I read Rohit Kansal and Dipankar Sengupta’s ‘Rethinking Universities’ (IE, September 20) with a sense of dejà vu: The familiar mix of high principle and managementspeak, the insidious shift of focus from all higher education institutes (HEIs) to public universities, hence the easy branding of the academic as a species of laid-back sarkari babu.
From a lifetime in public universities, I know their iniquities only too well: Shabby campuses, surly public relations, a byzantine bureaucracy. All these need reform, and fast. Yet the system’s intrinsic merits produced an academic diaspora that the world values, a major force behind the global knowledge economy. The credit goes to institutions across India, not IITs alone. (“There are two of us here from Burdwan,” said a fellow of an Oxford college.) As this implies, at least the upper segment of HEIs maintained an international profile. There were no ranking lists then, but we looked the world in the eye and engaged with it intensively.
Till 2003, virtually all Indian HEIs were public institutions. But implementing the Mandal Commission report from 1990 altered the academic demography. The educationally privileged classes used their money power to shift to a more exclusive system. Today, roughly 70 per cent of tertiary students enrol at private HEIs, which run at least notionally on the lines suggested by Kansal and Sengupta. The benefits should have been apparent by now. Instead, why the deepening gloom?
The authors would blame an outdated dystopia: State-funded HEIs with underworked teachers in secure jobs. What teachers? What funds?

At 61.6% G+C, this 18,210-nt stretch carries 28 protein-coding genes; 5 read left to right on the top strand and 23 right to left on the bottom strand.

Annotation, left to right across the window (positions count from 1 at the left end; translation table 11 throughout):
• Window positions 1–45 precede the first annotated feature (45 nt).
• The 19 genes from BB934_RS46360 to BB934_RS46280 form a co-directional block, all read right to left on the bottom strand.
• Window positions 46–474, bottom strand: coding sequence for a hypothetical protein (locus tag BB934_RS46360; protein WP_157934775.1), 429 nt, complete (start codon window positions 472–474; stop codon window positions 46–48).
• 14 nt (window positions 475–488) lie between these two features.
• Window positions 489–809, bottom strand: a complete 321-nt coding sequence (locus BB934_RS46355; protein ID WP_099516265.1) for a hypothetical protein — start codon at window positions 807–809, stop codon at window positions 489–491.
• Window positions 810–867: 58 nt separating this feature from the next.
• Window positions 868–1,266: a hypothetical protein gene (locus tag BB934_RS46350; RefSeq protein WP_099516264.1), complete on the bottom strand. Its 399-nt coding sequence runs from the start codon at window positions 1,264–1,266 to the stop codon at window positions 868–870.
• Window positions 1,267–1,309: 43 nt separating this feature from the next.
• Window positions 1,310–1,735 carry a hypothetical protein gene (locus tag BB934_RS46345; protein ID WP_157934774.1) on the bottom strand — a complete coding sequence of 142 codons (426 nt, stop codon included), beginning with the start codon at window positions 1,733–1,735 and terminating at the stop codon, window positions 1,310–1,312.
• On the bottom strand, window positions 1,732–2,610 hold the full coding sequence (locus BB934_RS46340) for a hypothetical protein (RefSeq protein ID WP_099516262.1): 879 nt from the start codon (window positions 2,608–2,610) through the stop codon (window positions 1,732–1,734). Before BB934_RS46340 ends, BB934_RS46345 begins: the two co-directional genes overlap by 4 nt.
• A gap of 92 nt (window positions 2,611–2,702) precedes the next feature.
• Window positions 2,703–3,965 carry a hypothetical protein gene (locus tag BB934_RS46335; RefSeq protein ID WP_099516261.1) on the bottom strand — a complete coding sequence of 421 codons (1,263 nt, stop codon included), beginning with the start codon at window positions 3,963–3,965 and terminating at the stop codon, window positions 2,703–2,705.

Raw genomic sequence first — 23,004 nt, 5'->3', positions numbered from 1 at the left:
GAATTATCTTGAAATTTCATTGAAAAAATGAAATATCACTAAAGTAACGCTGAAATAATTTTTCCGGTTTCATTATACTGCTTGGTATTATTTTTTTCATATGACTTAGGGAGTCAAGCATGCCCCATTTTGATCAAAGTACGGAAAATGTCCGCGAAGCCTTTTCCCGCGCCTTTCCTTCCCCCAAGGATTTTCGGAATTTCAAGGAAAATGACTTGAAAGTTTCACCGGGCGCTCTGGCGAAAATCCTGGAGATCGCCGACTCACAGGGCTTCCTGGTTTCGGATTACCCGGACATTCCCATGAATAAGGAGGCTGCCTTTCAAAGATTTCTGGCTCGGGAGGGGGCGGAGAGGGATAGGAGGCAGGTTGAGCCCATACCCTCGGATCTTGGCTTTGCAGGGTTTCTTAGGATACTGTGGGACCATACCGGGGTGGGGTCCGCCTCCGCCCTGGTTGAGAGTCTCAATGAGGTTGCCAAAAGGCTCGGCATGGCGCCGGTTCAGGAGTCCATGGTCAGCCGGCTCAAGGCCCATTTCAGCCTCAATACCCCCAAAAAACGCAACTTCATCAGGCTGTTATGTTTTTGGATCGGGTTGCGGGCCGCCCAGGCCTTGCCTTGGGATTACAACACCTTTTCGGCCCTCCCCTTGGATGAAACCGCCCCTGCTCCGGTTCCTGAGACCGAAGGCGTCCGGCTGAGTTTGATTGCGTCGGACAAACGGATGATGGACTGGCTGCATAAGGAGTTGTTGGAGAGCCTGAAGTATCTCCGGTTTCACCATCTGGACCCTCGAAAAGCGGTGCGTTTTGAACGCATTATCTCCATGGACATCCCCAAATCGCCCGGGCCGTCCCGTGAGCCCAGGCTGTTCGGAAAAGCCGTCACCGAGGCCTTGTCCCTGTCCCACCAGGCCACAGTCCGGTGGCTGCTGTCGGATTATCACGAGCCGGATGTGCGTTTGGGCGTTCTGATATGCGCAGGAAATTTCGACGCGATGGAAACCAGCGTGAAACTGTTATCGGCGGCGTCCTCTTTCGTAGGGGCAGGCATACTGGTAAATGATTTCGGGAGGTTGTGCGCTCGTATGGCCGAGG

In December 2021, 30 per cent of posts in central universities were vacant. For professors, the figure was 40 per cent. Several states had a worse deficit: 62 per cent in Odisha, where two universities had no teachers at all. At a university in another state, a batch completed their Master’s degrees without any full-time faculty. If the matter rested with them, teachers would surely not hesitate to appoint themselves. The tangles form higher up the chain — financial, bureaucratic or judicial.
The system keeps ticking through various levels of academic serfdom: Lifelong “temporary” and “ad hoc’” appointees; “casual” and “guest” lecturers, supposedly taking a few classes but saddled with a full-time routine. They are paid fixed sums far below salary scales, with regular breaks in service. Even so, nearly 25 per cent of college posts in Delhi were totally vacant last December. It is likely to be worse elsewhere.
This is not a conducive milieu for creative reform. Without a respectable level of staff and infrastructure, attempts at rigorous management are doomed to fail; or if enforced on an underprivileged workforce, will create stress and resistance that cannot translate into action.
So too with funding. The discontinuance of Five-Year Plans deprived public universities of their staple development grants – which, incidentally, were performance-based. The budget for central universities rose by 6.6 per cent this year — or not at all, adjusting for inflation. State-level HEIs are in peril. Traditionally, the state paid for salaries and maintenance and the Centre for development, chiefly through the UGC. Today, the University Grants Commission is a misnomer: Its funding schemes are largely suspended. The Education Ministry notionally administers the Rashtriya Uchchatar Shiksha Abhiyan (RUSA). Universities (including mine) which were granted substantial RUSA funds were left stranded when the money dried up less than halfway through, leaving a trail of abandoned projects, unemployed staff and incomplete buildings.